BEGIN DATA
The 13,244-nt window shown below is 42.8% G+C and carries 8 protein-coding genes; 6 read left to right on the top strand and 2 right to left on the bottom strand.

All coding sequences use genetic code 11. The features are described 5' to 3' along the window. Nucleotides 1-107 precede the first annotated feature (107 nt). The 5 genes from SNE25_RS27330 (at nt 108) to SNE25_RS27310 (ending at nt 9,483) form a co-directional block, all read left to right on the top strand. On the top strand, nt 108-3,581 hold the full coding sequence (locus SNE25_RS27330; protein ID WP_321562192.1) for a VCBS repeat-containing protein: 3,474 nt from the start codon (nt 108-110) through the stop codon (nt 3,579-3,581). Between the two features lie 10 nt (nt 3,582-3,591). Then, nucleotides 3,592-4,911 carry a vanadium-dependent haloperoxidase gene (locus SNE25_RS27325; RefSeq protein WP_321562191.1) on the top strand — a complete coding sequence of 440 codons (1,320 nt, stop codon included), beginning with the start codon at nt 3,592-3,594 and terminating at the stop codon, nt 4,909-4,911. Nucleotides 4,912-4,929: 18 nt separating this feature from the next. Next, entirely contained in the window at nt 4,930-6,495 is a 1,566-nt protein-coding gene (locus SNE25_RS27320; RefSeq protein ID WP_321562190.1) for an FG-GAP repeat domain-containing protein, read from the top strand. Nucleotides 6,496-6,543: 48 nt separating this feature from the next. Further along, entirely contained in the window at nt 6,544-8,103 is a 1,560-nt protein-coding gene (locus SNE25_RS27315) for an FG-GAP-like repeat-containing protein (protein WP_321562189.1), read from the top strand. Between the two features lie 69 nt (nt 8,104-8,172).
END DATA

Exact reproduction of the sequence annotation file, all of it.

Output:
The 13,244-nt window shown below is 42.8% G+C and carries 8 protein-coding genes; 6 read left to right on the top strand and 2 right to left on the bottom strand.

All coding sequences use genetic code 11. The features are described 5' to 3' along the window. Nucleotides 1-107 precede the first annotated feature (107 nt). The 5 genes from SNE25_RS27330 (at nt 108) to SNE25_RS27310 (ending at nt 9,483) form a co-directional block, all read left to right on the top strand. On the top strand, nt 108-3,581 hold the full coding sequence (locus SNE25_RS27330; protein ID WP_321562192.1) for a VCBS repeat-containing protein: 3,474 nt from the start codon (nt 108-110) through the stop codon (nt 3,579-3,581). Between the two features lie 10 nt (nt 3,582-3,591). Then, nucleotides 3,592-4,911 carry a vanadium-dependent haloperoxidase gene (locus SNE25_RS27325; RefSeq protein WP_321562191.1) on the top strand — a complete coding sequence of 440 codons (1,320 nt, stop codon included), beginning with the start codon at nt 3,592-3,594 and terminating at the stop codon, nt 4,909-4,911. Nucleotides 4,912-4,929: 18 nt separating this feature from the next. Next, entirely contained in the window at nt 4,930-6,495 is a 1,566-nt protein-coding gene (locus SNE25_RS27320; RefSeq protein ID WP_321562190.1) for an FG-GAP repeat domain-containing protein, read from the top strand. Nucleotides 6,496-6,543: 48 nt separating this feature from the next. Further along, entirely contained in the window at nt 6,544-8,103 is a 1,560-nt protein-coding gene (locus SNE25_RS27315) for an FG-GAP-like repeat-containing protein (protein WP_321562189.1), read from the top strand. Between the two features lie 69 nt (nt 8,104-8,172).